The Commanding General of the Navy (as of 2014) is Admiral Jairo Avendaño Quintero.

Air Force

Coat of Arms of the Bolivarian Military Air Force
Sukhoi Su-30MK2
Founded in 1946 on the basis of the aviation arms of the Army and the Navy, the Venezuelan Air Force (Fuerzas Aérea or Aviación Militar), today, is one of the most modern air forces in Latin America. It is organized the same as the other military components, with the following commands: Air Operations Command (integrated in thirteen Air Groups, consisting of squadrons of transport aircraft, helicopters, fighter and attack aircraft and training aircraft), the Air Defense Command, the Airborne Command, the Logistics Command, and the Personnel Command, including the Air Force Academy, Air Personnel Training School, Corps of Engineers and the Air War College. Its main objective is to protect the airspace of Venezuela in coordination with the other components of the National Armed Forces, and to participate actively in the development of the nation. In 2007, the Air Force was renamed as the Bolivarian National Military Air Force of Venezuela and has gone into an expansion and modernization program to meet the demands of the present day air force.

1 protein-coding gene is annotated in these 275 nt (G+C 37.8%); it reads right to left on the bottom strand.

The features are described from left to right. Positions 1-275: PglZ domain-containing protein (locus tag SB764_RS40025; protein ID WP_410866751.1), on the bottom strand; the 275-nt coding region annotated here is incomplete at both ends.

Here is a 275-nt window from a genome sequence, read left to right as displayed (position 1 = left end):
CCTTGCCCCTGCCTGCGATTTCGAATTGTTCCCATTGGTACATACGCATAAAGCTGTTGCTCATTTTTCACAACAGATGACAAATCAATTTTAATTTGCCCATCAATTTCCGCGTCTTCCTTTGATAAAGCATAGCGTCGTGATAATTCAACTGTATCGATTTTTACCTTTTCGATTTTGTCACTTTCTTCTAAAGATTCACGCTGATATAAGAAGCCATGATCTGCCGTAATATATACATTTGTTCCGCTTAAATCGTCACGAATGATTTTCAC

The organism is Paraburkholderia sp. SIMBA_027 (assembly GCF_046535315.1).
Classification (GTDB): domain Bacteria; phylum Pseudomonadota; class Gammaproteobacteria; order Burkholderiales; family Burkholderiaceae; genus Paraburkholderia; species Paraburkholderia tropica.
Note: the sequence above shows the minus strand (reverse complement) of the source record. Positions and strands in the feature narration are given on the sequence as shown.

27 November is now celebrated as Air Force Day since 2010 to honor the Air Force participation in the 2nd coup d'état of 1992 against President Carlos Andes Perez. It was formerly held on 10 December is celebrated in honor of the 1920 founding of the Air Force Academy in Maracay from 1946 to 2009.

The Commanding General of the Venezuelan Air Force, as of June 2014, is Major General Eutimio José Criollo Villalobos.

National Guard

Coat of Arms of the National Guard